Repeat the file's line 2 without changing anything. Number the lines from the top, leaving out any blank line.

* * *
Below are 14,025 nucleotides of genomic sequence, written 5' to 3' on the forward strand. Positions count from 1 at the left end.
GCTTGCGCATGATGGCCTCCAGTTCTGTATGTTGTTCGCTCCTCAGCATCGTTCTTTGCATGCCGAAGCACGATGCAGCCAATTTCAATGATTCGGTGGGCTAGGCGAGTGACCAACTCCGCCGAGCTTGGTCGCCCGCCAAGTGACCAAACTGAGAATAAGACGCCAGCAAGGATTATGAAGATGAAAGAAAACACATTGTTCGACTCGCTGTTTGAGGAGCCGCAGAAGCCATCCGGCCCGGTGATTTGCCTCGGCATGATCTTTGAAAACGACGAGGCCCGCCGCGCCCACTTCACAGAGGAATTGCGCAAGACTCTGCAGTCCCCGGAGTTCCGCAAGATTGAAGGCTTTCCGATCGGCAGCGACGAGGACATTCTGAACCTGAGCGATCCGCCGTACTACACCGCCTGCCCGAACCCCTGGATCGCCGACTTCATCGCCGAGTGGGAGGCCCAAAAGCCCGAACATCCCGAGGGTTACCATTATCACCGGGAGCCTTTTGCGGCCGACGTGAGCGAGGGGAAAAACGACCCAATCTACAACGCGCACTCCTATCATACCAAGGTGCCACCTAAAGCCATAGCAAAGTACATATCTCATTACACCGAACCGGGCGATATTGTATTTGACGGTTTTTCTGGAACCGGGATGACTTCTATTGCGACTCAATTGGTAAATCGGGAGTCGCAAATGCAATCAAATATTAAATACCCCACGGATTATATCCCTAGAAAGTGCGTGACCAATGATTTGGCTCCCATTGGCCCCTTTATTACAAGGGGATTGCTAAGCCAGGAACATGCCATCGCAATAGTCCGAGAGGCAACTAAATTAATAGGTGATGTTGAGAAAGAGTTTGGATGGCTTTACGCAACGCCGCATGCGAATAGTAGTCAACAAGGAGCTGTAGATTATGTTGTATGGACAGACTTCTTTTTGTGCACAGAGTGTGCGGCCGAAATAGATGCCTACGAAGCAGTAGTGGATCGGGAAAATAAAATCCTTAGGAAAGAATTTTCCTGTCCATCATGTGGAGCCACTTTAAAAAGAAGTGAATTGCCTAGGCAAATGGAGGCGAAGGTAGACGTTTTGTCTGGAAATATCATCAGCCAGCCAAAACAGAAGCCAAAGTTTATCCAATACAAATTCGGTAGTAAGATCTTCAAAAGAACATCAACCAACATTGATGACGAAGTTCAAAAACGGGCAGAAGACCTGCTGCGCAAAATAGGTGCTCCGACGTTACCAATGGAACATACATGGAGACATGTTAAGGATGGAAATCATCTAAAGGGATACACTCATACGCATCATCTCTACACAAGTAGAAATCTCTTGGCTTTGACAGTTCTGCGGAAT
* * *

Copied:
GCTTGCGCATGATGGCCTCCAGTTCTGTATGTTGTTCGCTCCTCAGCATCGTTCTTTGCATGCCGAAGCACGATGCAGCCAATTTCAATGATTCGGTGGGCTAGGCGAGTGACCAACTCCGCCGAGCTTGGTCGCCCGCCAAGTGACCAAACTGAGAATAAGACGCCAGCAAGGATTATGAAGATGAAAGAAAACACATTGTTCGACTCGCTGTTTGAGGAGCCGCAGAAGCCATCCGGCCCGGTGATTTGCCTCGGCATGATCTTTGAAAACGACGAGGCCCGCCGCGCCCACTTCACAGAGGAATTGCGCAAGACTCTGCAGTCCCCGGAGTTCCGCAAGATTGAAGGCTTTCCGATCGGCAGCGACGAGGACATTCTGAACCTGAGCGATCCGCCGTACTACACCGCCTGCCCGAACCCCTGGATCGCCGACTTCATCGCCGAGTGGGAGGCCCAAAAGCCCGAACATCCCGAGGGTTACCATTATCACCGGGAGCCTTTTGCGGCCGACGTGAGCGAGGGGAAAAACGACCCAATCTACAACGCGCACTCCTATCATACCAAGGTGCCACCTAAAGCCATAGCAAAGTACATATCTCATTACACCGAACCGGGCGATATTGTATTTGACGGTTTTTCTGGAACCGGGATGACTTCTATTGCGACTCAATTGGTAAATCGGGAGTCGCAAATGCAATCAAATATTAAATACCCCACGGATTATATCCCTAGAAAGTGCGTGACCAATGATTTGGCTCCCATTGGCCCCTTTATTACAAGGGGATTGCTAAGCCAGGAACATGCCATCGCAATAGTCCGAGAGGCAACTAAATTAATAGGTGATGTTGAGAAAGAGTTTGGATGGCTTTACGCAACGCCGCATGCGAATAGTAGTCAACAAGGAGCTGTAGATTATGTTGTATGGACAGACTTCTTTTTGTGCACAGAGTGTGCGGCCGAAATAGATGCCTACGAAGCAGTAGTGGATCGGGAAAATAAAATCCTTAGGAAAGAATTTTCCTGTCCATCATGTGGAGCCACTTTAAAAAGAAGTGAATTGCCTAGGCAAATGGAGGCGAAGGTAGACGTTTTGTCTGGAAATATCATCAGCCAGCCAAAACAGAAGCCAAAGTTTATCCAATACAAATTCGGTAGTAAGATCTTCAAAAGAACATCAACCAACATTGATGACGAAGTTCAAAAACGGGCAGAAGACCTGCTGCGCAAAATAGGTGCTCCGACGTTACCAATGGAACATACATGGAGACATGTTAAGGATGGAAATCATCTAAAGGGATACACTCATACGCATCATCTCTACACAAGTAGAAATCTCTTGGCTTTGACAGTTCTGCGGAAT